Gone with the Wind

Is your tummy bloated? Is flatulence causing you concern?

Yes and yes are the answers I commonly hear from patients. Even for the most ladylike among us, it is normal to pass 200-2,400ml of wind (flatus) each day.

Flatulence is made up of hydrogen, carbon dioxide, nitrogen and the flammable and smelly gas, methane. Two-thirds of the wind we expel is formed by microflora (bacteria in the bowel), the rest being made up of air we swallow. Just who and how this flatus is measured is another story.

Poor eating habits contribute to bloating and flatulence. Chewing with your mouth open allows excess air into the intestine, another reason why Mother said to eat with your mouth closed. If a client walks into my room chewing gum, I proffer a tissue, and ask them to spit it out. Chewing gum, particularly on an empty stomach is a common cause of bloating. Drinking more than a cup of liquids with meals is also asking for trouble.

The first stage of digestion occurs in the mouth, and teeth play an important role in grinding the food into smaller bits. If you fail to chew properly, the undigested bits will be met by an enthusiastic crowd of gas-producing microflora in the large bowel.

A proper chew was once defined by Horace Fletcher, an American obsessed with mastication in the 1930’s, as 32 times each mouthful: one chew for every tooth. Quite obviously, this leaves little time for living between mealtimes. In late 20th century Australia, ten thorough chews per mouthful is adequate, a couple more for tough meat.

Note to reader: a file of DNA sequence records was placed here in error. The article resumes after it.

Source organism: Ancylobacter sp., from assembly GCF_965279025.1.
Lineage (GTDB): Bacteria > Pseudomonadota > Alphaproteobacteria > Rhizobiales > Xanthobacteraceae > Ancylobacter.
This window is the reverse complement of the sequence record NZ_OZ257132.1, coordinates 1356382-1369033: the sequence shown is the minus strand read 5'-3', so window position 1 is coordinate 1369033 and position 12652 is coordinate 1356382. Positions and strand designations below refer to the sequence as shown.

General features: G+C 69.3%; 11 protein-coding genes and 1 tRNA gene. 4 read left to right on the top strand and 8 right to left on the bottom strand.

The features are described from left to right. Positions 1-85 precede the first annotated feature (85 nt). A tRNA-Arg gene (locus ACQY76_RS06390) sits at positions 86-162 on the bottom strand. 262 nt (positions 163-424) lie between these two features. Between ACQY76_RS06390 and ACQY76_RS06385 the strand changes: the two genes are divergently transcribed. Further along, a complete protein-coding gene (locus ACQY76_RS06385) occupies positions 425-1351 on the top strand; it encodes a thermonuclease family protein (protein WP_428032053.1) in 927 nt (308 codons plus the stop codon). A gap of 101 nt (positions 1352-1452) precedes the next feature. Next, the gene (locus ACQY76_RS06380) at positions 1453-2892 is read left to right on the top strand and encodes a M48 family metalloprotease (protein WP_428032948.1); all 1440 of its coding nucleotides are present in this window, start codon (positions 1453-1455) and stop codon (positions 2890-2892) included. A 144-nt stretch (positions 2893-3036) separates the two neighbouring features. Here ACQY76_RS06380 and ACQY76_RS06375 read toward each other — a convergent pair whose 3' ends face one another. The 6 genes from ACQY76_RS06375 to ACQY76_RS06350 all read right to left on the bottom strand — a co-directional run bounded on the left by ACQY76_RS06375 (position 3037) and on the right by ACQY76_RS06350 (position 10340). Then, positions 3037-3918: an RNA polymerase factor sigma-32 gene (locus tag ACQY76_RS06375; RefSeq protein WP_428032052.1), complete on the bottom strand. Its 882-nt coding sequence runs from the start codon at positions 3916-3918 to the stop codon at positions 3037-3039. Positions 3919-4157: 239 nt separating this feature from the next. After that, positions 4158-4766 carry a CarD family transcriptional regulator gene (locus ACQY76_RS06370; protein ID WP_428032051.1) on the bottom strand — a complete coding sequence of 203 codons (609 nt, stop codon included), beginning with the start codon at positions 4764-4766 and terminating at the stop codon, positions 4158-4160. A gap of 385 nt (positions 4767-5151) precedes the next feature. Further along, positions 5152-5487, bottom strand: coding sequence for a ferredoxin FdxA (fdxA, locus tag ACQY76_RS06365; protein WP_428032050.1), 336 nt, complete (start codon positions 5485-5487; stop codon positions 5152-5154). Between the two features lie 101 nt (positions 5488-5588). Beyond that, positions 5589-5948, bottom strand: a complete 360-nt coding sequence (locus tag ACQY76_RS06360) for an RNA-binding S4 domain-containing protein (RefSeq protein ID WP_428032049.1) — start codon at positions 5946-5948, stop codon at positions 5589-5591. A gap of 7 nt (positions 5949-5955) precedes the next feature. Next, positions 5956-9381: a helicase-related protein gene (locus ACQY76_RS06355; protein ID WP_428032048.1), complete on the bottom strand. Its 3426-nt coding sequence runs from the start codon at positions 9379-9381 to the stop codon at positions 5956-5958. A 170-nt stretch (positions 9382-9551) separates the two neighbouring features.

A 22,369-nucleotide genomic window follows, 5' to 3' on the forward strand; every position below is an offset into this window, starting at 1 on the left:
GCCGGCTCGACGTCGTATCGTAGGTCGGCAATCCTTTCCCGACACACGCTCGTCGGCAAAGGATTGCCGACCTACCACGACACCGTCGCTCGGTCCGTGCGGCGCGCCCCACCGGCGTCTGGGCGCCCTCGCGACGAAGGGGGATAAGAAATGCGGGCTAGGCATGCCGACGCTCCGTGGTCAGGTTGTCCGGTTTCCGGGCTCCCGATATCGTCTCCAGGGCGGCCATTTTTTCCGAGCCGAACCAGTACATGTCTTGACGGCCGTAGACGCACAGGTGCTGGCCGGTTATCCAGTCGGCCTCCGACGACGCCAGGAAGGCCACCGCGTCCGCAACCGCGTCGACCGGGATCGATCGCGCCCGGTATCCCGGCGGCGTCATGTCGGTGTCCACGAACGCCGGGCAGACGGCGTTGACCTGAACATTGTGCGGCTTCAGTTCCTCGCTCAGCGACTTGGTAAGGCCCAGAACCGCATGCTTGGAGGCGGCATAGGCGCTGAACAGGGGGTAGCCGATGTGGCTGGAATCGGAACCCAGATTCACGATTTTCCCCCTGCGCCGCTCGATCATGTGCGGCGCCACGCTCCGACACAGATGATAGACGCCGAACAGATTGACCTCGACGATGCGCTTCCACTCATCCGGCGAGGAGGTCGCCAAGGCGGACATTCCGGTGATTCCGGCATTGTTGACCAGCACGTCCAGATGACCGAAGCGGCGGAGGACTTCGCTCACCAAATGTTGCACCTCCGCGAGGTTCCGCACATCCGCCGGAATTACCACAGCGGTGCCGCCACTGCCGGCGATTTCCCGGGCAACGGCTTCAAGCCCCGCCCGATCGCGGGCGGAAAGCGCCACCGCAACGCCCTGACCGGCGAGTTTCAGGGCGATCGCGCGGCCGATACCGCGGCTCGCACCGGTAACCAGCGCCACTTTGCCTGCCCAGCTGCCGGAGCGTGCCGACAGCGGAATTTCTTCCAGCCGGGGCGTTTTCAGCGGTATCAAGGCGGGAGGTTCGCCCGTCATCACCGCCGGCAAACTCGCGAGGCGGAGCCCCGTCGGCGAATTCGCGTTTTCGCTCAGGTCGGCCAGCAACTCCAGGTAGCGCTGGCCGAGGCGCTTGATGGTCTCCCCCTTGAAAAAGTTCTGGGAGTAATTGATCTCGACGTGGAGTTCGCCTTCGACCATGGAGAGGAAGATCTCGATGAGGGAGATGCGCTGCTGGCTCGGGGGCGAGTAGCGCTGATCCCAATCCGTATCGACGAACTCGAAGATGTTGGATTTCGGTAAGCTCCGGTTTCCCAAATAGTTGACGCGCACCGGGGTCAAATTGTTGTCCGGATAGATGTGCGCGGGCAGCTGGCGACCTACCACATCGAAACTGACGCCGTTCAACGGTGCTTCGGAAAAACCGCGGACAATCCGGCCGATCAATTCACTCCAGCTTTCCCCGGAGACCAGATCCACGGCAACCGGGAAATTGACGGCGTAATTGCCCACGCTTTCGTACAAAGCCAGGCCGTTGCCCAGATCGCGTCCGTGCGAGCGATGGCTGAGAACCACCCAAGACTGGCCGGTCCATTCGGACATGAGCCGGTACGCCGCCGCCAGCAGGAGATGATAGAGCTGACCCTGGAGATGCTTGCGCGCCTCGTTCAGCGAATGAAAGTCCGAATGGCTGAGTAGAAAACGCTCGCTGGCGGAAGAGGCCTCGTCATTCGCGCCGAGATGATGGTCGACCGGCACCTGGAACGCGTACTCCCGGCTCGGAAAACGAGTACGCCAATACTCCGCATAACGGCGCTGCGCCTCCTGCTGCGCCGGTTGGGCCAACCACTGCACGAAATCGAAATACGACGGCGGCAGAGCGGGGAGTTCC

An imbalance in microflora is a common cause of flatulence and bloating. Taking a course of ‘good’ bacteria such as acidophilus and bifidus may resolve this. As well as adding probiotic (promoting good bacteria) foods such as yoghurt and miso to your diet, to introduce beneficial bacteria into the digestive tract. Avoid sugar, as it will only feed the bad bowel bugs.

Flatulence and bloating may also be signs of digestive disorders including reflux, diverticulitis, irritable bowel syndrome and lactose (milk sugar) intolerance. Taking a tablet containing digestive enzymes with hydrochloric acid with each meal might help. Another good idea is to sip before dinner, a glass of water in which a teaspoon of herbal bitters has been added.

If all else fails, follow my grandfather’s advice and ‘wherever you may be, let the air flow free’!